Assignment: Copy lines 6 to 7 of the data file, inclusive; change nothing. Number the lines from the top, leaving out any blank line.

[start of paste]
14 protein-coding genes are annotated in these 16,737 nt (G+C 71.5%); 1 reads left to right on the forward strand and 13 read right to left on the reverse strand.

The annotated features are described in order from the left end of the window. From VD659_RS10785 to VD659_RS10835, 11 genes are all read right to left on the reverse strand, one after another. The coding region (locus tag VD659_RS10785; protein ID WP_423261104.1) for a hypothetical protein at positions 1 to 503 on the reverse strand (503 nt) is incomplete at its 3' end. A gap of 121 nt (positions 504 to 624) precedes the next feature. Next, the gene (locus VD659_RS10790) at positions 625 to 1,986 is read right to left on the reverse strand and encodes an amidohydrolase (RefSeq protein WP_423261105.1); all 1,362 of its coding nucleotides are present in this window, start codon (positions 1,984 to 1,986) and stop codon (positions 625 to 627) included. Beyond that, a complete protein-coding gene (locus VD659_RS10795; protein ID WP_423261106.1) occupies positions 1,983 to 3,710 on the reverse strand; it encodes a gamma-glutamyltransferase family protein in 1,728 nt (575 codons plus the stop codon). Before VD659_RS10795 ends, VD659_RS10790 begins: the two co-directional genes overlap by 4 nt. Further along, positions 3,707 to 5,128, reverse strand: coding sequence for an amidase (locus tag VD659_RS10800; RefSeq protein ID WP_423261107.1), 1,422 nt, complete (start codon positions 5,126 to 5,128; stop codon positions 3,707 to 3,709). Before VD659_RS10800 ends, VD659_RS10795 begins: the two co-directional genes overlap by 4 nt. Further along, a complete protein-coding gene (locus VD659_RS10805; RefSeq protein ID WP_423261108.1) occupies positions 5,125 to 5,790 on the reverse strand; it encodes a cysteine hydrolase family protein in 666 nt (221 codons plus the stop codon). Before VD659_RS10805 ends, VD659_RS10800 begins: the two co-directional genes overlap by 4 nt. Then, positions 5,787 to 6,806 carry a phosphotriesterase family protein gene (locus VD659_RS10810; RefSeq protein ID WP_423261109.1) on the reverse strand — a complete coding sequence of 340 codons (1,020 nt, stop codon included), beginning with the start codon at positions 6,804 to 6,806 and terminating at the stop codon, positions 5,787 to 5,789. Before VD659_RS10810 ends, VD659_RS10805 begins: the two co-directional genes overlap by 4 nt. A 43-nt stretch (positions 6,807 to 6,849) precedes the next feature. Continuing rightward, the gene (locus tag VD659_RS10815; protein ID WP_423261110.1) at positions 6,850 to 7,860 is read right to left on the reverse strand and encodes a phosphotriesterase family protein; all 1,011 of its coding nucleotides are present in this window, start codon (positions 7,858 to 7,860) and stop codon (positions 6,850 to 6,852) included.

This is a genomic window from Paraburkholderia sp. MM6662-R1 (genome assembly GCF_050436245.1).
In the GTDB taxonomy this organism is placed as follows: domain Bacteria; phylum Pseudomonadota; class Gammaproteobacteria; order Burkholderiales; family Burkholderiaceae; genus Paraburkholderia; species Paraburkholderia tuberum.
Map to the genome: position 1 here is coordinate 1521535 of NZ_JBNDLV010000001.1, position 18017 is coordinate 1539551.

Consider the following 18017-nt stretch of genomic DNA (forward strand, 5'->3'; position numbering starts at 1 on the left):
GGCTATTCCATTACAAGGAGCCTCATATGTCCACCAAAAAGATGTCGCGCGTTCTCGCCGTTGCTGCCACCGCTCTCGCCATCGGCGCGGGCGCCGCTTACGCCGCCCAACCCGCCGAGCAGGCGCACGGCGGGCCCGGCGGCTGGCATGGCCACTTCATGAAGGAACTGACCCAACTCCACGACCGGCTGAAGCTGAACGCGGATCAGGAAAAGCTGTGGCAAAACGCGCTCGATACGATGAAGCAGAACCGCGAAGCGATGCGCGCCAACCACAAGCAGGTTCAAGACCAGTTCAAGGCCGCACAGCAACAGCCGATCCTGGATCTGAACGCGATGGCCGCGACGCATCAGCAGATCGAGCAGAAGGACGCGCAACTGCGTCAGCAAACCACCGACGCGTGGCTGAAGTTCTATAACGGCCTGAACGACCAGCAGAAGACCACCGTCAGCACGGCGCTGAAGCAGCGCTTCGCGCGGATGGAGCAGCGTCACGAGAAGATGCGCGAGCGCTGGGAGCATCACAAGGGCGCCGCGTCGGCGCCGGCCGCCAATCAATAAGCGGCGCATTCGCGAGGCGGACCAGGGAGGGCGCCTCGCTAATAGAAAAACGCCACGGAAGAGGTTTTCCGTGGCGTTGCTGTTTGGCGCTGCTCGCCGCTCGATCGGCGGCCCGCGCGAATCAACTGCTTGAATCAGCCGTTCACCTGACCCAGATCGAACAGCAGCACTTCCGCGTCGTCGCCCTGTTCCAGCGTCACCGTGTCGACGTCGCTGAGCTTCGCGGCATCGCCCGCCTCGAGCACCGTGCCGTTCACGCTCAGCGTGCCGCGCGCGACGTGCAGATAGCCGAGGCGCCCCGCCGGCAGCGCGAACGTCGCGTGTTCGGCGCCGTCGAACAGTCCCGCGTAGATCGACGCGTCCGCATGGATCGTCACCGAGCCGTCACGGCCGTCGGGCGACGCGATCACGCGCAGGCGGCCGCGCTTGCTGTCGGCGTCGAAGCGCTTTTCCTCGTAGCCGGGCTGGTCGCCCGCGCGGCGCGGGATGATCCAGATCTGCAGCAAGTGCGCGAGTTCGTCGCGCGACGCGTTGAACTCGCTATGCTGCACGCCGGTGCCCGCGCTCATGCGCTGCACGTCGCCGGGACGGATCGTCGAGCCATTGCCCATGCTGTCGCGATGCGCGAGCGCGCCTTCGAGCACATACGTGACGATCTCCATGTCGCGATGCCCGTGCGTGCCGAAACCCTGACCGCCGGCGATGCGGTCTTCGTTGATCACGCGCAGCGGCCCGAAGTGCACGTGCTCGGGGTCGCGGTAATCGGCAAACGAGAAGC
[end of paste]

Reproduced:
Consider the following 18017-nt stretch of genomic DNA (forward strand, 5'->3'; position numbering starts at 1 on the left):
GGCTATTCCATTACAAGGAGCCTCATATGTCCACCAAAAAGATGTCGCGCGTTCTCGCCGTTGCTGCCACCGCTCTCGCCATCGGCGCGGGCGCCGCTTACGCCGCCCAACCCGCCGAGCAGGCGCACGGCGGGCCCGGCGGCTGGCATGGCCACTTCATGAAGGAACTGACCCAACTCCACGACCGGCTGAAGCTGAACGCGGATCAGGAAAAGCTGTGGCAAAACGCGCTCGATACGATGAAGCAGAACCGCGAAGCGATGCGCGCCAACCACAAGCAGGTTCAAGACCAGTTCAAGGCCGCACAGCAACAGCCGATCCTGGATCTGAACGCGATGGCCGCGACGCATCAGCAGATCGAGCAGAAGGACGCGCAACTGCGTCAGCAAACCACCGACGCGTGGCTGAAGTTCTATAACGGCCTGAACGACCAGCAGAAGACCACCGTCAGCACGGCGCTGAAGCAGCGCTTCGCGCGGATGGAGCAGCGTCACGAGAAGATGCGCGAGCGCTGGGAGCATCACAAGGGCGCCGCGTCGGCGCCGGCCGCCAATCAATAAGCGGCGCATTCGCGAGGCGGACCAGGGAGGGCGCCTCGCTAATAGAAAAACGCCACGGAAGAGGTTTTCCGTGGCGTTGCTGTTTGGCGCTGCTCGCCGCTCGATCGGCGGCCCGCGCGAATCAACTGCTTGAATCAGCCGTTCACCTGACCCAGATCGAACAGCAGCACTTCCGCGTCGTCGCCCTGTTCCAGCGTCACCGTGTCGACGTCGCTGAGCTTCGCGGCATCGCCCGCCTCGAGCACCGTGCCGTTCACGCTCAGCGTGCCGCGCGCGACGTGCAGATAGCCGAGGCGCCCCGCCGGCAGCGCGAACGTCGCGTGTTCGGCGCCGTCGAACAGTCCCGCGTAGATCGACGCGTCCGCATGGATCGTCACCGAGCCGTCACGGCCGTCGGGCGACGCGATCACGCGCAGGCGGCCGCGCTTGCTGTCGGCGTCGAAGCGCTTTTCCTCGTAGCCGGGCTGGTCGCCCGCGCGGCGCGGGATGATCCAGATCTGCAGCAAGTGCGCGAGTTCGTCGCGCGACGCGTTGAACTCGCTATGCTGCACGCCGGTGCCCGCGCTCATGCGCTGCACGTCGCCGGGACGGATCGTCGAGCCATTGCCCATGCTGTCGCGATGCGCGAGCGCGCCTTCGAGCACATACGTGACGATCTCCATGTCGCGATGCCCGTGCGTGCCGAAACCCTGACCGCCGGCGATGCGGTCTTCGTTGATCACGCGCAGCGGCCCGAAGTGCACGTGCTCGGGGTCGCGGTAATCGGCAAACGAGAAGC